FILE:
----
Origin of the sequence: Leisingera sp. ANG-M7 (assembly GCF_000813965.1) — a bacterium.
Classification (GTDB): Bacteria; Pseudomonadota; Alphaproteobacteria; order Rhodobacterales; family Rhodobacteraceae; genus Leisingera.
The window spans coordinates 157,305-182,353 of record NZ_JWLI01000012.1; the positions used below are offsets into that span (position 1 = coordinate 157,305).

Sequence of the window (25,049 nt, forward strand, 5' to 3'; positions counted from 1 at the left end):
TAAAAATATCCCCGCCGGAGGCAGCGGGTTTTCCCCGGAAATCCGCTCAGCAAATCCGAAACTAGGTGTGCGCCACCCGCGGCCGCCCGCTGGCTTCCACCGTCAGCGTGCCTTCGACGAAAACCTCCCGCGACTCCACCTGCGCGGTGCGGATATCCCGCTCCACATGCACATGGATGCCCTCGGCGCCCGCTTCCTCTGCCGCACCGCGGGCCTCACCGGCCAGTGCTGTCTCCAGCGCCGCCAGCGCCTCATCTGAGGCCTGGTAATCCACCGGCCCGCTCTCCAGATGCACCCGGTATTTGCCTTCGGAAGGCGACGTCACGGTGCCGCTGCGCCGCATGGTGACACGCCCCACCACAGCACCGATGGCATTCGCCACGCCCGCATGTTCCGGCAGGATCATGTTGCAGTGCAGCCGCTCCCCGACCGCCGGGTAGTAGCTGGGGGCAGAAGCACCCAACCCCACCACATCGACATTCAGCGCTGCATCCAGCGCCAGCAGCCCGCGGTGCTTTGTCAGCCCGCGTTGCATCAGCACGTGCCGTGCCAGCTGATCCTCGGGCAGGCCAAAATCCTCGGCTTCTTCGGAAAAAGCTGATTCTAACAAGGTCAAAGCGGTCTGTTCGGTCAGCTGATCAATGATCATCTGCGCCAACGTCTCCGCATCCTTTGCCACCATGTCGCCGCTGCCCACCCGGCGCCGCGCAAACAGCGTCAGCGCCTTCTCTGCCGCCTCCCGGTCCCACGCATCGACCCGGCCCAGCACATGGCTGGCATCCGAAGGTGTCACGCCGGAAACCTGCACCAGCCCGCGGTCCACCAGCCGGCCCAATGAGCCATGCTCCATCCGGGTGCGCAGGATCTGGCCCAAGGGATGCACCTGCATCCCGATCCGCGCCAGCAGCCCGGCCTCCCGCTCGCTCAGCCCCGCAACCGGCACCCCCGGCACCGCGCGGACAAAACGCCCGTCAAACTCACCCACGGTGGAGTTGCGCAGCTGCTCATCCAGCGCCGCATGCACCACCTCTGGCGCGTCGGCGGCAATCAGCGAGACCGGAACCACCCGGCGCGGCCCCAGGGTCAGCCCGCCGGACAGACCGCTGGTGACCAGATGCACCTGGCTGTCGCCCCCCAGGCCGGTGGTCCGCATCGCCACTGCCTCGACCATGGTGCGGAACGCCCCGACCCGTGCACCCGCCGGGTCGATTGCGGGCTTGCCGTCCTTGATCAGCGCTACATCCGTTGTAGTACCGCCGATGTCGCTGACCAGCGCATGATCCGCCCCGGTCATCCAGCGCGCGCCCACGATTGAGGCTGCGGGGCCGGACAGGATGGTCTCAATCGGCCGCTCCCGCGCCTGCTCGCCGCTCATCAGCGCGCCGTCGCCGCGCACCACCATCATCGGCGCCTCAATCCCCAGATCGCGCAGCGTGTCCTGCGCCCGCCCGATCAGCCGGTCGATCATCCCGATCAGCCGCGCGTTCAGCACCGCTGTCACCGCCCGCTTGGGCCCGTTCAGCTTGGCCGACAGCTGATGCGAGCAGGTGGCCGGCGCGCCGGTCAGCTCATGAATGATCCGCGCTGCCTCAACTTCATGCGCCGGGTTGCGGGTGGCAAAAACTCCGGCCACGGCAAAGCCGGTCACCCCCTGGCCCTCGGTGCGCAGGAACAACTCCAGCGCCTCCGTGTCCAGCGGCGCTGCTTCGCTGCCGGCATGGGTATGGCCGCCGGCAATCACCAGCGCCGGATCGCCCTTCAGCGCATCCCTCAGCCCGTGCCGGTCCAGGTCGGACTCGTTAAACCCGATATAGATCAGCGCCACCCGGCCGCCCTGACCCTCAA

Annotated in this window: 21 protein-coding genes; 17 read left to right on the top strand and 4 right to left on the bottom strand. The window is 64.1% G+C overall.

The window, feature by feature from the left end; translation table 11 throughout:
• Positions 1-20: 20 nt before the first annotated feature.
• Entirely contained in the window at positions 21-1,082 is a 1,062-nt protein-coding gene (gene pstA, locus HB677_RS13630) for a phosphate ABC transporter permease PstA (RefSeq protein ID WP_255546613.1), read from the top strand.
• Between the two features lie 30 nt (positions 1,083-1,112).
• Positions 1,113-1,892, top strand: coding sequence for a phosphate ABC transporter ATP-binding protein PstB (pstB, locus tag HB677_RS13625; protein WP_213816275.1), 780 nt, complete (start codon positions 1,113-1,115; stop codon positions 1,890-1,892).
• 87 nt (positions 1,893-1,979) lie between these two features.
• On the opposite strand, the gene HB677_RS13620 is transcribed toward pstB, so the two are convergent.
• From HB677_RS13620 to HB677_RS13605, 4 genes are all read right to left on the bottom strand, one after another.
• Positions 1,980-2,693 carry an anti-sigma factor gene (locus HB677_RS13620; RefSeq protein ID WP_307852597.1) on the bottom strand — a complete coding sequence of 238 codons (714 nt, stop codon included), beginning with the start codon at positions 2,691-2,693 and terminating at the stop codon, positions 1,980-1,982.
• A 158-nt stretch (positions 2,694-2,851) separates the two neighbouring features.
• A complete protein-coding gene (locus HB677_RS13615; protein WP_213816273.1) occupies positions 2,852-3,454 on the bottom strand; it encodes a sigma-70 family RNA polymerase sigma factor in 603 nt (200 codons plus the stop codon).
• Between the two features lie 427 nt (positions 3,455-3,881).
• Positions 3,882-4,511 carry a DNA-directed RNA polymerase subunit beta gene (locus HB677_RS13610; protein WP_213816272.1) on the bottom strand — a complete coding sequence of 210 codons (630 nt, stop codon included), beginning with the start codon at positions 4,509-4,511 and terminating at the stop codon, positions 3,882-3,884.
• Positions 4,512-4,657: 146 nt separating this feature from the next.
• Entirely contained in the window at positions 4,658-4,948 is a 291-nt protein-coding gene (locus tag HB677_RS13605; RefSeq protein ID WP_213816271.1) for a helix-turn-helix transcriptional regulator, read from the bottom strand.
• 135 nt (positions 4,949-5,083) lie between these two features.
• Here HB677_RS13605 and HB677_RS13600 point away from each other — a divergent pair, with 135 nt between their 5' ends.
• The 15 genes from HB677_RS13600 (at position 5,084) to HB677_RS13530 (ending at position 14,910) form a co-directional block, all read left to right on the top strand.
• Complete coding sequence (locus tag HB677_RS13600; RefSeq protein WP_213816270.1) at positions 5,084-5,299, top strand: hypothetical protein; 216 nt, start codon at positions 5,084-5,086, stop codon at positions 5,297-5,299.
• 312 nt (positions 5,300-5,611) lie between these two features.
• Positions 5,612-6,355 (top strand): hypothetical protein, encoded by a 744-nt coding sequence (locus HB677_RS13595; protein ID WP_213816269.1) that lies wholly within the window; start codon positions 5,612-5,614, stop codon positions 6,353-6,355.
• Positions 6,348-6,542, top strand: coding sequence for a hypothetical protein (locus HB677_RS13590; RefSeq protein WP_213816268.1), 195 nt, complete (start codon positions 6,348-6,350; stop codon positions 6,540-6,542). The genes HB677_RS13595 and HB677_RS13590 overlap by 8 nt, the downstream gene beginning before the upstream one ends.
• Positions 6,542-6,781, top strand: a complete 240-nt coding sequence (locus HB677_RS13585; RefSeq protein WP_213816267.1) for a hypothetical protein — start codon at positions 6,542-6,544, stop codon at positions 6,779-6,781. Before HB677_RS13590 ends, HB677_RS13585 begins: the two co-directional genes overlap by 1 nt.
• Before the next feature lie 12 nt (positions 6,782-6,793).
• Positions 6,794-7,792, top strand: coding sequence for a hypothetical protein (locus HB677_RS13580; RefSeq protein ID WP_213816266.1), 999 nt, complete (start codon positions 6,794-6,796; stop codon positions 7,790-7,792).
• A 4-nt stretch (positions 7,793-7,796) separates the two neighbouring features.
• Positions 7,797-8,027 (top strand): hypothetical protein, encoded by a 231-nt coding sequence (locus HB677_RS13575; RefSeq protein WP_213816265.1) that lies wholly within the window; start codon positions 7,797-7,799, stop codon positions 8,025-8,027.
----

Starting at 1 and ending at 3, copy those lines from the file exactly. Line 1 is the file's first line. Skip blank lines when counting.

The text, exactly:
Origin of the sequence: Leisingera sp. ANG-M7 (assembly GCF_000813965.1) — a bacterium.
Classification (GTDB): Bacteria; Pseudomonadota; Alphaproteobacteria; order Rhodobacterales; family Rhodobacteraceae; genus Leisingera.
The window spans coordinates 157,305-182,353 of record NZ_JWLI01000012.1; the positions used below are offsets into that span (position 1 = coordinate 157,305).